The business interest organisation AfriBusiness noted with concern the activation of the Protection of Investment Act (Act No 22 of 2015) last Friday by President Cyril Ramaphosa. This legislation, which was signed into law by former president Jacob Zuma in December 2015, poses a wide range of concerns.
“We are concerned about the evident intentions associated with the Protection of Investment Act, which appear to be the phasing out bilateral investment treaties (BITs) between South Africa and other countries, amongst others. This is deemed to weaken the protection and guarantees that international investors enjoy,” says Piet le Roux, CEO of AfriBusiness.
Government has already cancelled several BITs and considers cancelling even more of these agreements, such as the investment treaty between Finland and South Africa.
AfriBusiness regards international investment treaties as an important and special layer of additional protection and incentives that are afforded to foreign investors for committing capital to South Africa. These treaties usually confirm general international legal precedents associated with international investments and typically include stipulations of payment of compensation in cases where governments expropriate property.
By seeking to cancel bilateral investment treaties and by affording international investors merely the same increasingly dubious protection that local investors currently enjoy, government is certainly not helping to attract much-needed foreign investment and international capital to South Africa.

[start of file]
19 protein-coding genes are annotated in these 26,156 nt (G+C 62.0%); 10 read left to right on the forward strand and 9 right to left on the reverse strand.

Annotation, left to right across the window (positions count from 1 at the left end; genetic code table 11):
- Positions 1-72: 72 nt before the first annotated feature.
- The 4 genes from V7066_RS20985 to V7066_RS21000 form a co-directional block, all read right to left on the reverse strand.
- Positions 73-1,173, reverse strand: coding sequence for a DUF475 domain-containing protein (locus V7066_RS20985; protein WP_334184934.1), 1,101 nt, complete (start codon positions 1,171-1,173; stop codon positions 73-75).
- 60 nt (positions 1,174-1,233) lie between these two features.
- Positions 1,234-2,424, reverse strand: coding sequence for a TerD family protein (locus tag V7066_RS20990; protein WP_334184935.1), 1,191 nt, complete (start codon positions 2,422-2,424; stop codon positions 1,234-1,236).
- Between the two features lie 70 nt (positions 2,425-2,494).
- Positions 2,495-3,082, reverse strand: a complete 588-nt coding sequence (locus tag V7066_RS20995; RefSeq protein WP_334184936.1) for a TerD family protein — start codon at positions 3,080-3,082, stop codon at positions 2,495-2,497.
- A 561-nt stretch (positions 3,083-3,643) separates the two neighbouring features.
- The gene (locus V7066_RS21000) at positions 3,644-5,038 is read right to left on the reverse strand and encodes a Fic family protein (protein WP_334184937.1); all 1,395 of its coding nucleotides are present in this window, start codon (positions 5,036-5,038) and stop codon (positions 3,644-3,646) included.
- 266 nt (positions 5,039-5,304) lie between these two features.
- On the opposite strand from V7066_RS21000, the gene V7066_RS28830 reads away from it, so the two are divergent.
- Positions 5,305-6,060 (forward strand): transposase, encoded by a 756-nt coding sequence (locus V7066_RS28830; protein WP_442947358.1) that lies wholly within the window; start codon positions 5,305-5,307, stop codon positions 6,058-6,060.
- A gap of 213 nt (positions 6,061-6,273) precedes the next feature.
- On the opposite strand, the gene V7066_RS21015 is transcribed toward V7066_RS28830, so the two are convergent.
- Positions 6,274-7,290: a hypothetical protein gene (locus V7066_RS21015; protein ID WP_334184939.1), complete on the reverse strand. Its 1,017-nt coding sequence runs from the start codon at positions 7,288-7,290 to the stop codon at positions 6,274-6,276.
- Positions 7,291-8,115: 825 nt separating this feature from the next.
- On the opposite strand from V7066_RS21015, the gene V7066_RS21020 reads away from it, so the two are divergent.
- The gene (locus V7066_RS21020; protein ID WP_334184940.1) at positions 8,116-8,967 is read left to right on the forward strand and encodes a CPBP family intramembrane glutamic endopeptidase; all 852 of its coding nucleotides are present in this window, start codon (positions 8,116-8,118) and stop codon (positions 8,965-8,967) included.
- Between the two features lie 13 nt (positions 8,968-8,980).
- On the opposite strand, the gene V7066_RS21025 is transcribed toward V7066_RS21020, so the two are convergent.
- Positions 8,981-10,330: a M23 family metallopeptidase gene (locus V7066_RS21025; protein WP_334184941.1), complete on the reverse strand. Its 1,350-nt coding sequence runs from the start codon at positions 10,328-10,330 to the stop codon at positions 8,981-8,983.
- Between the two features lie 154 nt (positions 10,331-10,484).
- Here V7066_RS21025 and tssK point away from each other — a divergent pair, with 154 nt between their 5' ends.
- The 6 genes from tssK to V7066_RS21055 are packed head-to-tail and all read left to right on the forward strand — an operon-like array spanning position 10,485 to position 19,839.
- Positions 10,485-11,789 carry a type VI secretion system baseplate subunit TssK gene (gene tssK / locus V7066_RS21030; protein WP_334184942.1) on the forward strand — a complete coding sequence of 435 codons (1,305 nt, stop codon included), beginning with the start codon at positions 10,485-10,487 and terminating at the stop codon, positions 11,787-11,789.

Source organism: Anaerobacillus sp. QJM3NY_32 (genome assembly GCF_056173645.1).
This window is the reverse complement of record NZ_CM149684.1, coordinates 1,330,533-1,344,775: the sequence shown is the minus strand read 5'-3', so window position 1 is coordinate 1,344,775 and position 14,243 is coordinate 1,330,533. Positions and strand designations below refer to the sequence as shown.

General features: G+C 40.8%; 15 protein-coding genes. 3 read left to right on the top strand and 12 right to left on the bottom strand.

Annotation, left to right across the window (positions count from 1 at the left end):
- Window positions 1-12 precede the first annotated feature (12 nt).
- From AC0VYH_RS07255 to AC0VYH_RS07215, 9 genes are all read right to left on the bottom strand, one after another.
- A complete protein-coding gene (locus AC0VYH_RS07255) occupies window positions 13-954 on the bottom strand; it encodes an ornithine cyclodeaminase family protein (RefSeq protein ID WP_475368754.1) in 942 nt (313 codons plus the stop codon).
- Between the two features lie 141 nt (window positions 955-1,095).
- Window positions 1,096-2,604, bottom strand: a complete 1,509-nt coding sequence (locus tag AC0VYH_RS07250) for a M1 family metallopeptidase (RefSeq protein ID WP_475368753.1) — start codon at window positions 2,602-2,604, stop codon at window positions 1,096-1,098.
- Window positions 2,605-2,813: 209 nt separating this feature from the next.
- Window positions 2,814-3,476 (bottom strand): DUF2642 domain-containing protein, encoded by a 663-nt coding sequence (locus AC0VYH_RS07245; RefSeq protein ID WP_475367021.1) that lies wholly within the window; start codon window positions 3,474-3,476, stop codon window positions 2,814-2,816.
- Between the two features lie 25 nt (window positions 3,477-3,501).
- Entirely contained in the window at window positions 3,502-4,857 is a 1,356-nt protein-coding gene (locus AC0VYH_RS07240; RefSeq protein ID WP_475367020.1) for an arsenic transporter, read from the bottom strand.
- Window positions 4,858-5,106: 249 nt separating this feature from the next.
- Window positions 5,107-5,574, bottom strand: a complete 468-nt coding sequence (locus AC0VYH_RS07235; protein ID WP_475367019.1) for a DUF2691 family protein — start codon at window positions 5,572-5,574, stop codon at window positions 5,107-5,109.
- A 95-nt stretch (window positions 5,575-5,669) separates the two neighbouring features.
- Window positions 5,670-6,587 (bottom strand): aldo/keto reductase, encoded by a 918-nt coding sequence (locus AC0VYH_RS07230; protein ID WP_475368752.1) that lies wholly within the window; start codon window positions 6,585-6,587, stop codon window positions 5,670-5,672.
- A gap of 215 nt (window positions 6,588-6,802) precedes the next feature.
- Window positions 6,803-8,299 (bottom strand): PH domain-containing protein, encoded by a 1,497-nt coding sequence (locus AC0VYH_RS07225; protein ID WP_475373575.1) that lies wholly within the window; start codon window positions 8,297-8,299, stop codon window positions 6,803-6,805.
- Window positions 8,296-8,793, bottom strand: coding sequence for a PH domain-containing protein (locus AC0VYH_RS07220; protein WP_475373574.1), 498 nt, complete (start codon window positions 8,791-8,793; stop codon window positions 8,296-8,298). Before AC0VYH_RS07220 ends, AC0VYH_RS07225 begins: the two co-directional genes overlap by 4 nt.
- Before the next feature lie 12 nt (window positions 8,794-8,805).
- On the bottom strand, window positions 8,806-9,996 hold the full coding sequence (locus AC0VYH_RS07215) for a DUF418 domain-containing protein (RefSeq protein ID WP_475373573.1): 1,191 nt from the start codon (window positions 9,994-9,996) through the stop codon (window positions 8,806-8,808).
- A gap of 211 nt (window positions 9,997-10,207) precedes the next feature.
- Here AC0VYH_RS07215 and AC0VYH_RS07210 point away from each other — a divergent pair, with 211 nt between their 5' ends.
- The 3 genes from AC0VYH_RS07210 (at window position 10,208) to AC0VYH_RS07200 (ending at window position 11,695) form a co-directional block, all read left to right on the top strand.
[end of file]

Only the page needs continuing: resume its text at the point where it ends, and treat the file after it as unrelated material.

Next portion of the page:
“It would indeed be ideal if South African laws assured private property to the degree that it made bilateral investment treaties unnecessary, but the Protection of Investment Act does not attain that goal. The Act strongly emphasises government’s assumed right to regulate property in terms of section 25 of the Constitution and other laws, which already permit expropriation in the public interest given certain requirements,” Le Roux continues.
If government were to drop the standards for the protection of private property further by implementing their policy of expropriation without compensation or by drastically reducing the quantum in the calculation of compensation for expropriation, all investors – including investors not covered by BITs – would be at greater risk..
Note: For further information on considerations of international law associated with investments and an analysis of the Protection of Investment Act, see Part 3 of AfriBusiness’s submission to the Constitutional Review Committee on expropriation without compensation by Prof. Hennie Rossouw, South African Chair in International Law at the University of Johannesburg. The submission may be accessed at the following link.